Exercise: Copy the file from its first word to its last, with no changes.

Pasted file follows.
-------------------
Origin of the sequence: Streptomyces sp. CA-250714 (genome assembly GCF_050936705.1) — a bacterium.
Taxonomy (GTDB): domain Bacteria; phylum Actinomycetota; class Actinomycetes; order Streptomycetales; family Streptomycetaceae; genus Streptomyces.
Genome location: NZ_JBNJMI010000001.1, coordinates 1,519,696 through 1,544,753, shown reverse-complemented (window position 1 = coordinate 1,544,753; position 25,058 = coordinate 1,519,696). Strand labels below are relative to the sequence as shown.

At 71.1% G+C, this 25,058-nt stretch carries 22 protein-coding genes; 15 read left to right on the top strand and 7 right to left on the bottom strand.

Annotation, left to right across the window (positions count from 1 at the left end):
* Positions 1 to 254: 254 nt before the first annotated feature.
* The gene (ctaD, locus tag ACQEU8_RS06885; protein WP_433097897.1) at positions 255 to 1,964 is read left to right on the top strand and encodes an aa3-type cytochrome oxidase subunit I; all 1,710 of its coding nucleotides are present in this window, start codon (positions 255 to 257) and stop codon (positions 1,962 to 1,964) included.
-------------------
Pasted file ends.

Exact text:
Origin of the sequence: Streptomyces sp. CA-250714 (genome assembly GCF_050936705.1) — a bacterium.
Taxonomy (GTDB): domain Bacteria; phylum Actinomycetota; class Actinomycetes; order Streptomycetales; family Streptomycetaceae; genus Streptomyces.
Genome location: NZ_JBNJMI010000001.1, coordinates 1,519,696 through 1,544,753, shown reverse-complemented (window position 1 = coordinate 1,544,753; position 25,058 = coordinate 1,519,696). Strand labels below are relative to the sequence as shown.

At 71.1% G+C, this 25,058-nt stretch carries 22 protein-coding genes; 15 read left to right on the top strand and 7 right to left on the bottom strand.

Annotation, left to right across the window (positions count from 1 at the left end):
* Positions 1 to 254: 254 nt before the first annotated feature.
* The gene (ctaD, locus tag ACQEU8_RS06885; protein WP_433097897.1) at positions 255 to 1,964 is read left to right on the top strand and encodes an aa3-type cytochrome oxidase subunit I; all 1,710 of its coding nucleotides are present in this window, start codon (positions 255 to 257) and stop codon (positions 1,962 to 1,964) included.